You'll walk into an organisation and see 10 things almost immediately that you think you need to fix, but take your time and take time to understand what's going on. Because if it were easy, someone else would have already done it. If you're brought in as a new CEO, you will have been given an implicit licence to change by the board that's hired you, but some of the people in the organisation might not like this, and this is actually implied in Greg's question. But to really make a difference at that level, you'll need to be decisive on some things fairly quickly. The burning platform is your friend. If you're dealing with a legacy workforce, you may need to change some things against the majority opinion almost immediately.

When I went in to CS Energy as the new CEO, my initial mandate was to get a very poorly performing utility business fit for privatisation through a fast high-impact commercial reform. This would have been absolutely impossible if I'd waited for the workforce to buy into the process that was required to do this, the average tenure of those people was well over 10 years.

Every incoming CEO or senior executive will want to put their stamp on things and it is their prerogative, but there's a few rules of thumb around this. Number one, make sure the board knows what you're going to do. No surprises. Number two, you've got to pick your battles. You can't just go in and change everything, like I said, and you want to hit the most material stuff fastest. One of the most important things is to listen really carefully, because there will be so much knowledge inside the organisation that's there to help you not make mistakes. Deal with the biggest ticket items quickly and communicate the why really, really well.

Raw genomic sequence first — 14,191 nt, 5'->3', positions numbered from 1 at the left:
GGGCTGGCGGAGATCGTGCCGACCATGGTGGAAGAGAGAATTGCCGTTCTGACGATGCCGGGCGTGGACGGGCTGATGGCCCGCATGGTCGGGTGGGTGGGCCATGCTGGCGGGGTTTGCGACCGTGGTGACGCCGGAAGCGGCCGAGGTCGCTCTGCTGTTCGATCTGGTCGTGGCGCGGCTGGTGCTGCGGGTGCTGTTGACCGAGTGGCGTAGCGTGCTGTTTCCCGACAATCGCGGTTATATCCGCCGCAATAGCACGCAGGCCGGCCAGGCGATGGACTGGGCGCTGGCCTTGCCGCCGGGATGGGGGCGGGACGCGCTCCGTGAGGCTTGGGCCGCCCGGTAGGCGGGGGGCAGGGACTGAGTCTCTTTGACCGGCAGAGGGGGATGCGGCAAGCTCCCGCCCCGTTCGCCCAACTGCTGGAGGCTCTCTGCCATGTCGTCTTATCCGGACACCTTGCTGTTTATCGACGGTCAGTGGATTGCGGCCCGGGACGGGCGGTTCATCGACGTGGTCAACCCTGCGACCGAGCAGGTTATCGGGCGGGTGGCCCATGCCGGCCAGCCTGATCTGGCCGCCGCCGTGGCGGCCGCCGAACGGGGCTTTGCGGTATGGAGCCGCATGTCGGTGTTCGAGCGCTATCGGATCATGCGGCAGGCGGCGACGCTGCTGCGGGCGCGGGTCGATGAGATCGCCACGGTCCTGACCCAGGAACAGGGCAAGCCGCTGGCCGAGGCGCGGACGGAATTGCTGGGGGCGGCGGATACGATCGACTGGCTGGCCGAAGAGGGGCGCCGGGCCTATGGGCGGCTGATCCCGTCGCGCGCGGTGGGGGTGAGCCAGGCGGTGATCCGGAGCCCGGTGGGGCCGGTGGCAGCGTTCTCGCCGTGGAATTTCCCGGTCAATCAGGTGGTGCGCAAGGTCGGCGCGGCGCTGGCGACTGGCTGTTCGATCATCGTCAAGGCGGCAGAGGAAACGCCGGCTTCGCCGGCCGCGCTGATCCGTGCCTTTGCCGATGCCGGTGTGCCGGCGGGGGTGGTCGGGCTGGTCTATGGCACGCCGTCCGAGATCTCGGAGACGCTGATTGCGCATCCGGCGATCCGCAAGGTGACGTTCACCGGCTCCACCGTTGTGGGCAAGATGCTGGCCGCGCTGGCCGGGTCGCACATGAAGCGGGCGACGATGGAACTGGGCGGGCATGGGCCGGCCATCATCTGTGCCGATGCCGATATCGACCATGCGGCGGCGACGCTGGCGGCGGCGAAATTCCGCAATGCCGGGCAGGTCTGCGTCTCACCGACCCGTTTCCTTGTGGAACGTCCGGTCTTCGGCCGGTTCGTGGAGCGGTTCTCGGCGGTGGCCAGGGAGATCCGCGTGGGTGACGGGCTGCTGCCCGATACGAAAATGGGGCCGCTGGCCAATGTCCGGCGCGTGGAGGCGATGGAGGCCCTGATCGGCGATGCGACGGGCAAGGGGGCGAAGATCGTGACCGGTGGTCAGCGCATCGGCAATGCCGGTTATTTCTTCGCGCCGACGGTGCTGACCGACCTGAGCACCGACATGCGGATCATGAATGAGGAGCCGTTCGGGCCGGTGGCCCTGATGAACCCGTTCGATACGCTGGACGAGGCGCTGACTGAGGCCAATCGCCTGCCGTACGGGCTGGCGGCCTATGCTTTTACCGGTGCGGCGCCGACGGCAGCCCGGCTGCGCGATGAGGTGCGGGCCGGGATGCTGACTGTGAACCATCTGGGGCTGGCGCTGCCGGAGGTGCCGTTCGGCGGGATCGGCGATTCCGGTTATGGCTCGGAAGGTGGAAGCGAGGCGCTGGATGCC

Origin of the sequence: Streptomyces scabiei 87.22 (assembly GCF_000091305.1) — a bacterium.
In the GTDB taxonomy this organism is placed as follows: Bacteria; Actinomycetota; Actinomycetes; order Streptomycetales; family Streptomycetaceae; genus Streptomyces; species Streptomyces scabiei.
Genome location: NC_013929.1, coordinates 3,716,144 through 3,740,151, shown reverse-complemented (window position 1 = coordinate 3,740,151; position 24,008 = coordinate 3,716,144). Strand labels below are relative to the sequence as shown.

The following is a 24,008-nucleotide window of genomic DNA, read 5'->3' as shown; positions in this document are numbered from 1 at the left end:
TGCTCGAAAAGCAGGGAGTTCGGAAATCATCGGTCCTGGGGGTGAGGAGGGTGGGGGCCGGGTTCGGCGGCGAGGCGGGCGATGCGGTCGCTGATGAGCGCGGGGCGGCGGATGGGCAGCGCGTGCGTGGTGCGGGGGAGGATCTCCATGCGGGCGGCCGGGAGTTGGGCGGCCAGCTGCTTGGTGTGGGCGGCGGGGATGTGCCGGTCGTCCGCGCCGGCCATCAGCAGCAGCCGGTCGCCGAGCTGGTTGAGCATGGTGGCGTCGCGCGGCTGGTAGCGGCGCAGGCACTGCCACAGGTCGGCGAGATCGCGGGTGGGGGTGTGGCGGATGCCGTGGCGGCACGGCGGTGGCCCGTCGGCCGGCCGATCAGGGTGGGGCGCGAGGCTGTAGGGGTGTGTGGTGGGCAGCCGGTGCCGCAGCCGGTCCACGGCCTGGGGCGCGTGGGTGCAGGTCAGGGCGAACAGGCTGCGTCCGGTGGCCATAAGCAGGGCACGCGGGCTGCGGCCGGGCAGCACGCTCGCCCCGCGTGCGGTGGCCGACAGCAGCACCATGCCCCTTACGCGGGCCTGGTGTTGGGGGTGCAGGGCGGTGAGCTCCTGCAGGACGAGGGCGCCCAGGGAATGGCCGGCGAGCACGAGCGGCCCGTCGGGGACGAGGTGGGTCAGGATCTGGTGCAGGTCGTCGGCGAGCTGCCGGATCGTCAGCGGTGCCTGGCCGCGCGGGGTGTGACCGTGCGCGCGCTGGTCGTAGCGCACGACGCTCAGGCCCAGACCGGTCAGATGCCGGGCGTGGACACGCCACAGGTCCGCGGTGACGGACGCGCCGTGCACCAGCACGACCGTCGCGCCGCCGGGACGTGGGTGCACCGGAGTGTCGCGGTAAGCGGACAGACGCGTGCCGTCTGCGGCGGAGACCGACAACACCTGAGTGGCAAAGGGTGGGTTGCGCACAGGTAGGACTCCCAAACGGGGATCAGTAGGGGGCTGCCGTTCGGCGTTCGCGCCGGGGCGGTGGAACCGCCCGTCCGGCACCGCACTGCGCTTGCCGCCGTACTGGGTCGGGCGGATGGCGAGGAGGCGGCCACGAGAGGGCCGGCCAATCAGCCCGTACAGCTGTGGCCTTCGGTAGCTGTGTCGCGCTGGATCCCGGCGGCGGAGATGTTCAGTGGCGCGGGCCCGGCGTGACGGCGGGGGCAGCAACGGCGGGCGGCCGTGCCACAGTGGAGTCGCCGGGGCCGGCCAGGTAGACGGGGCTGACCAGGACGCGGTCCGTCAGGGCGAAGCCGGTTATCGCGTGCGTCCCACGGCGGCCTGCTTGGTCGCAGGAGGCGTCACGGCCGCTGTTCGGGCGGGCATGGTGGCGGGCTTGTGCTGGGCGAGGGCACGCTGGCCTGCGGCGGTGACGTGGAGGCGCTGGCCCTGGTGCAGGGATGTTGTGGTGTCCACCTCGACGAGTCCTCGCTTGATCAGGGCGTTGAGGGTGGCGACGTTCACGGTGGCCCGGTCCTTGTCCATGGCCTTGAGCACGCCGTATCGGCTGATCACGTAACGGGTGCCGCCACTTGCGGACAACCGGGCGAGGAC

Culture and values changes are a classic example. Now there's organisations I've gone into and the culture could be described pretty much like this: Accountability spread so that no one can be held to blame if something goes wrong. Staff fiddle the rosters to maximise their personal earnings. They take any and all leave entitlements, they work to the minimum acceptable requirement. They don't stick their head up. They find a way to make it someone else's problem. They smile at the boss until he goes away. They don't speak up. They do as they're told and absolutely no more. They hoard their knowledge because knowledge is power, and absolutely don't trust the boss.

Now if you walk in and find a culture like this and you're the leader, that has to change. And it's not going to change by itself and it's not going to change without some really hard work. Because the type of culture you want is one where people take accountability. They think first about the team and the organisation before themselves. They have a go, and they try to make the place better. They share what they know and they help their workmates. They don't try to conform, they try to stand out. And they want to be the one who makes a difference. And if you're the boss they actually give you the benefit of the doubt. That'd be nice. Bottom line is that in a large organisation where the culture is driven by a large, heavily unionised or underperforming workforce, any transition is impossible, without imposing your will to at least some extent on the leadership players below you. Setting new standards and targets can be seen as a Captain's Call. The trick for the leader is that if you do make a Captain's Call, make sure that it is at least sensible, rational and easy to explain to your people.